O.J. Simpson Switches Lawyers

LAS VEGAS (AP) - O.J. Simpson has switched lawyers in Nevada on the eve of his appeal to the state Supreme Court to reverse his conviction in an armed hotel room heist.

Las Vegas attorney Gabriel Grasso on Friday cited an unspecified rift with Simpson's longtime, Miami-based lawyer, Yale Galanter, for the move to add Malcolm Lavergne and drop Grasso from the case.

There's been an ongoing disagreement between Yale and I over the last few months, and I've decided to withdraw from the case," Grasso said. He declined to provide details about the conflict.

Simpson, 61, is serving his sentence in Lovelock State Prison northeast of Reno. The former football star signed documents submitted Monday and approved Wednesday by the state high court to make the switch effective May 15.

Galanter characterized the move as a substitution. He remains in charge of the case but needs a Nevada lawyer to appear with him before courts in the state.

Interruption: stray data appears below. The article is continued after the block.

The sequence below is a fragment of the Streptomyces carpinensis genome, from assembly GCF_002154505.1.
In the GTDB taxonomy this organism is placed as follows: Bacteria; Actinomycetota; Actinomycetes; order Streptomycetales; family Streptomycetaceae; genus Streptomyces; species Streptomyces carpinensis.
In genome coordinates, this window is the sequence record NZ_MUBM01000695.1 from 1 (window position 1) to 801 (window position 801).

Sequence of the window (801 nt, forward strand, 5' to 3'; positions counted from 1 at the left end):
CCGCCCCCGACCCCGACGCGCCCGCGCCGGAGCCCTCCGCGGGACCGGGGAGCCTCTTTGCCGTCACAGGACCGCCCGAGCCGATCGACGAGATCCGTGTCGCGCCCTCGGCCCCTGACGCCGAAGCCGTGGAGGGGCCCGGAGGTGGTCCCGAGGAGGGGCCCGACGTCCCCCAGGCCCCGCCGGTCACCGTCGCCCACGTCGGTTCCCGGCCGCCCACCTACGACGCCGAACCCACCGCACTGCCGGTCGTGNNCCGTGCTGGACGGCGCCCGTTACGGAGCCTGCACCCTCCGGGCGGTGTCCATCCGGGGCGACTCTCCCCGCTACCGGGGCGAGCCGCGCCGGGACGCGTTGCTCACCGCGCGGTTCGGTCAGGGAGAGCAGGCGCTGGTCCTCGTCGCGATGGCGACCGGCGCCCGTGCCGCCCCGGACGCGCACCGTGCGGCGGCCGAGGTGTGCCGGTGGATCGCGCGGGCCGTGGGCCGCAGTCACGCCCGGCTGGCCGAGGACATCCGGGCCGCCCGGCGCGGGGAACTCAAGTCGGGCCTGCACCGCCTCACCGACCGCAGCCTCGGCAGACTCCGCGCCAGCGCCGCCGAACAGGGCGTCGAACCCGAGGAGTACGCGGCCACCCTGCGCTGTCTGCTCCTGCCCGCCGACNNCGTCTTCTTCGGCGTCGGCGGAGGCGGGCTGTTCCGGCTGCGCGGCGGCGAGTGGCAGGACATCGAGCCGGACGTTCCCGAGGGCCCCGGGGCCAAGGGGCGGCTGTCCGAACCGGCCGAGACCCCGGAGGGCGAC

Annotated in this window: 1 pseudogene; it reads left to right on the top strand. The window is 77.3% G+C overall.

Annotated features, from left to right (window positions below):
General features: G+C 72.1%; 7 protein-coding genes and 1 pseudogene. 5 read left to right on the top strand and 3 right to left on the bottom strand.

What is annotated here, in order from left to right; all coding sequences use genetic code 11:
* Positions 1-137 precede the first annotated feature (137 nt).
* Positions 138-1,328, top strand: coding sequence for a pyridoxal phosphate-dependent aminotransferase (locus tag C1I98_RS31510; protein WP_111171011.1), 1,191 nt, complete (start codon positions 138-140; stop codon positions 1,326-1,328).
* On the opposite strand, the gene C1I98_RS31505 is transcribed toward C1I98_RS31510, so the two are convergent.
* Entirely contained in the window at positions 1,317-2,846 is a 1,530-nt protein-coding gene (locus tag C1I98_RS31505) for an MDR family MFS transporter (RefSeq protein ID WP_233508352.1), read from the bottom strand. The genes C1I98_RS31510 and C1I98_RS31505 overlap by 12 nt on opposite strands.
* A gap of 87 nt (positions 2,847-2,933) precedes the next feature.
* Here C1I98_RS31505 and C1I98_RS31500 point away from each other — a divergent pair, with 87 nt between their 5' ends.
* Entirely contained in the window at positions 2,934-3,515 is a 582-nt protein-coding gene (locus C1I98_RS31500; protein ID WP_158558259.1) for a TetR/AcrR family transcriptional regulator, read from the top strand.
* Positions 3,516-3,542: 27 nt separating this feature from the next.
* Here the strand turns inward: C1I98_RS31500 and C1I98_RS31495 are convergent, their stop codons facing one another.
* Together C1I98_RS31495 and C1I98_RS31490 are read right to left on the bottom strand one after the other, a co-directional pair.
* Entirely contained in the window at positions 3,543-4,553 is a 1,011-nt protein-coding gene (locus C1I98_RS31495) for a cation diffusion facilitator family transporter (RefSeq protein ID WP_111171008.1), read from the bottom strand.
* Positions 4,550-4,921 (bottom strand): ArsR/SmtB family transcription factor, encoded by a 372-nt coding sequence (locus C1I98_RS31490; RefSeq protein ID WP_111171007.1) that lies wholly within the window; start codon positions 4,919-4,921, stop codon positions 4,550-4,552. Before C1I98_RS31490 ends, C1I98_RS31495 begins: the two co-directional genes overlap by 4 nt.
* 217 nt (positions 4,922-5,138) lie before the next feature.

He said Friday that Simpson's appeal will be filed with the state Supreme Court by next Tuesday's deadline.

"The decision to sever the relationship was done in a very orderly fashion," Galanter said by telephone from Miami.

"Gabe's a good guy and a good lawyer and we're sorry to see him go," Galanter said. He added that Lavergne was "a perfect lawyer for what we need done."

"I've been retained to help handle the appeal," said Lavergne, ho initially sought to represent Simpson after the NFL hall-of-famer's arrest with five other men in September 2007.

Lavergne said he followed the case closely and developed a rapport with Galanter.

Lavergne said appeals were not a specialty of his broad practice in Nevada, Texas and New York, but that he once worked as a clerk in the New York Court of Appeals, that state's highest court.

Simpson is serving nine to 33 years in state prison after he was convicted in October of kidnapping and robbing two sports memorabilia dealers at gunpoint in September 2007 in a Las Vegas hotel room.

Four former co-defendants took plea deals, testified against Simpson and co-defendant Clarence "C.J." Stewart, and received probation for convictions on various felony charges.

Stewart, 55, was convicted with Simpson and was sentenced to 7½ to 27 years in prison. He is expected to file a separate appeal by Wednesday.


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